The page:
Experiment

The experiment to test the modification of the behavior can be conducted within the homestead’s environs by importing another dog for experimentation. The use of another dog in the experiment was due to the preexisting conditions that Max was exposed to, that is, being bitten by a dog, that resulted in his behavior. The set up for the environment will be a one-week indoor stay for Max in the company of a dog, different each time to observe all the variables. The purpose of having a dog of different ages each time is to set the scene as would be in the park: the limited space and specified period act as the parameters of the experiment. The proximity of the dog would gauge the intensity of other dogs’ stimuli to barking behavior. The reward system will be in terms of food where positive reinforcement is rewarded by extra chunks of meat, while negative reinforcement is enforced by way of retracting the meat from the meals. The safety measures taken would be to have both of the dogs on a leash. This also serves the purpose of recreating the scene in a park environment.

By retracting the meat and pet time every time Max barks at the other dogs continuously and adding a slice of extra meat and more pet time when he barks once or twice, the process of behavior modification starts. The stimuli gradually develop where Max associates silence with meat and barking with retraction of meat and privileges. Animals are attracted to positive reinforcement(Vijayalakshmi, 2019). The barking will gradually fade away by the end of the experiment due to the compulsion of getting the reward. After the experiment, the assessment involves a walk in the park where there is a high probability of different ages of dogs converging.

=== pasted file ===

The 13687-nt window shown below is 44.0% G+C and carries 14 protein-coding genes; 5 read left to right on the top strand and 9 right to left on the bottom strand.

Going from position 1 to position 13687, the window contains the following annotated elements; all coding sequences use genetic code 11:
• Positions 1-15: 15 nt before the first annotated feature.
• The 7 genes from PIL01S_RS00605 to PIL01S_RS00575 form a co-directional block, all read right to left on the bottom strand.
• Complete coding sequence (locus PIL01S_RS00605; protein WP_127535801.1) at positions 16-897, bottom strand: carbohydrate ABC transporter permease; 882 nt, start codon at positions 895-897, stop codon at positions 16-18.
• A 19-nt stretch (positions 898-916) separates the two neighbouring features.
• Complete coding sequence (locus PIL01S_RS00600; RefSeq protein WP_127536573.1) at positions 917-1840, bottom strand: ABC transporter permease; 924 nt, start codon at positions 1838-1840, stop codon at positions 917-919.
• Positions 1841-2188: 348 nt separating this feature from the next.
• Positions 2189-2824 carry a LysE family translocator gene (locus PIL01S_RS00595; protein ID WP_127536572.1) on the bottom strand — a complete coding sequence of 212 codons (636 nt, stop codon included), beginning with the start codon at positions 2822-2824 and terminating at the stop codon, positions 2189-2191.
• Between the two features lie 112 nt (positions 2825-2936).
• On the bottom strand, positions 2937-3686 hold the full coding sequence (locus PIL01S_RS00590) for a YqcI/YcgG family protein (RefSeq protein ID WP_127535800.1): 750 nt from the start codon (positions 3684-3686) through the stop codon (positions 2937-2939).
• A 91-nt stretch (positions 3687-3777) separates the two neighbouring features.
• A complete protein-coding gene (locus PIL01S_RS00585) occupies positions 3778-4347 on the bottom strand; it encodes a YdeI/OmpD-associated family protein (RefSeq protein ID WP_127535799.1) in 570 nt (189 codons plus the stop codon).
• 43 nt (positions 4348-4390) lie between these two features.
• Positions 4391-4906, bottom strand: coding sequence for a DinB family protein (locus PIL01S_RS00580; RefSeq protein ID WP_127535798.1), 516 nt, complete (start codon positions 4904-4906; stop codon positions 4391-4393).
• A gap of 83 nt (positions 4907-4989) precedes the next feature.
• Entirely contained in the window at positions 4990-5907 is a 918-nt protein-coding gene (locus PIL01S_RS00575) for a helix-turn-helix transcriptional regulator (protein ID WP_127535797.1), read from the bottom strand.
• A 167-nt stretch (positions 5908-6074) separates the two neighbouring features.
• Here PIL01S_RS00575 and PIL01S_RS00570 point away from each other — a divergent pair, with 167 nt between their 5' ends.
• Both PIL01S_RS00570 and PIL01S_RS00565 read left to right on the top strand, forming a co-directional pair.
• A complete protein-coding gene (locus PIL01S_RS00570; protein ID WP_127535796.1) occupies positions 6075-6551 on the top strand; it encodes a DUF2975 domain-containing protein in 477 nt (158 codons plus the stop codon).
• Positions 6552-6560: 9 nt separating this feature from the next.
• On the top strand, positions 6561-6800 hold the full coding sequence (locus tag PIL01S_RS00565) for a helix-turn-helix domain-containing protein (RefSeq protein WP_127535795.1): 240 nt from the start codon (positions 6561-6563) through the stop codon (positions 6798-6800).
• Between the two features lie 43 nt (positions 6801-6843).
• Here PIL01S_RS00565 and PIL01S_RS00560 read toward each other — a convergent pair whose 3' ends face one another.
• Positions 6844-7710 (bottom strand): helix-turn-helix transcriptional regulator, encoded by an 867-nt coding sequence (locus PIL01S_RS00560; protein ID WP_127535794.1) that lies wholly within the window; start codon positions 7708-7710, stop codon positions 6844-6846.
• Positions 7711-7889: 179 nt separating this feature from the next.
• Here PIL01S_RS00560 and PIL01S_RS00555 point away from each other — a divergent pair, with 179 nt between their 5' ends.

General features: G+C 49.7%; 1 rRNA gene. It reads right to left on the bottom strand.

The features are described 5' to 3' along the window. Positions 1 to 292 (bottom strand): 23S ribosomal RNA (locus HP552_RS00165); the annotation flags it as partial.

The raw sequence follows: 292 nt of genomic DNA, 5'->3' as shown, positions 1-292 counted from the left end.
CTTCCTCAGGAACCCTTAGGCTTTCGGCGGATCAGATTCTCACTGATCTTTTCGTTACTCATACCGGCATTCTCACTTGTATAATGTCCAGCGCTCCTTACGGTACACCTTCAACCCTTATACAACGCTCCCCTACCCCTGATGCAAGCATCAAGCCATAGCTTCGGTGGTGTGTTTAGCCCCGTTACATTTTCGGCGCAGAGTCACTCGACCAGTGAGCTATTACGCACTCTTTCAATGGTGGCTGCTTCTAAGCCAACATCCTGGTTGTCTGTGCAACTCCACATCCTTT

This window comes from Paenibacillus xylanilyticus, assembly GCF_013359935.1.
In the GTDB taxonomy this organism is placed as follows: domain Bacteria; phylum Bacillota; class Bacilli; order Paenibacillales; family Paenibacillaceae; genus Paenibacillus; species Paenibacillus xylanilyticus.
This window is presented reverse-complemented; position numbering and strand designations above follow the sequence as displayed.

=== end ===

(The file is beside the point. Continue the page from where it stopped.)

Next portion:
The walk in the park presents Max with an opportunity to demonstrate his changed behavior. The assessment of the experiment incorporates the frequency of barking as a measure of success. The results can be analyzed as follows; for the frequency of barking for one minute and below as low, three minutes as a medium, and five minutes as high. The higher the frequency, the lower the success of the experiment, while the lower the frequency, the higher the odds of success. The lower frequency is rewarded by petting the dog to reinforce the instilled behavior change.

 

 

 

 

 

 

 

 

 

 

 

 

 

References

Browning, R. M. (2017). Behavior modification in child treatment: An experimental and clinical approach. Routledge.

Cozzi, A., Mariti, C., Ogi, A., Sighieri, C., & Gazzano, A. (2016). Behavioral modification in sheltered dogs. Dog Behav, 2, 1-12.

Huang, A. X. (2017). Behavioral Modification System. The Encyclopedia of Juvenile Delinquency and Justice, 1-4.

Reisner, I. (2016). The learning dog: a discussion of training methods. The Domestic Dog: Its Evolution, Behavior and Interactions with People, 2, 211-26.

Tuyen, L. T. T., & Gunawan, J. (2018, October). Behavior management in the field of nursing: A concept analysis. In Nursing Forum (Vol. 53, No. 4, pp. 481-488).

Vijayalakshmi, N. (2019). Behavior Modification Techniques-An Awareness Study. Shanlax International Journal of Education, 7(2), 20-24.

 

 

 

 

 

 

 

 

 

 

 

 

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Case Study 1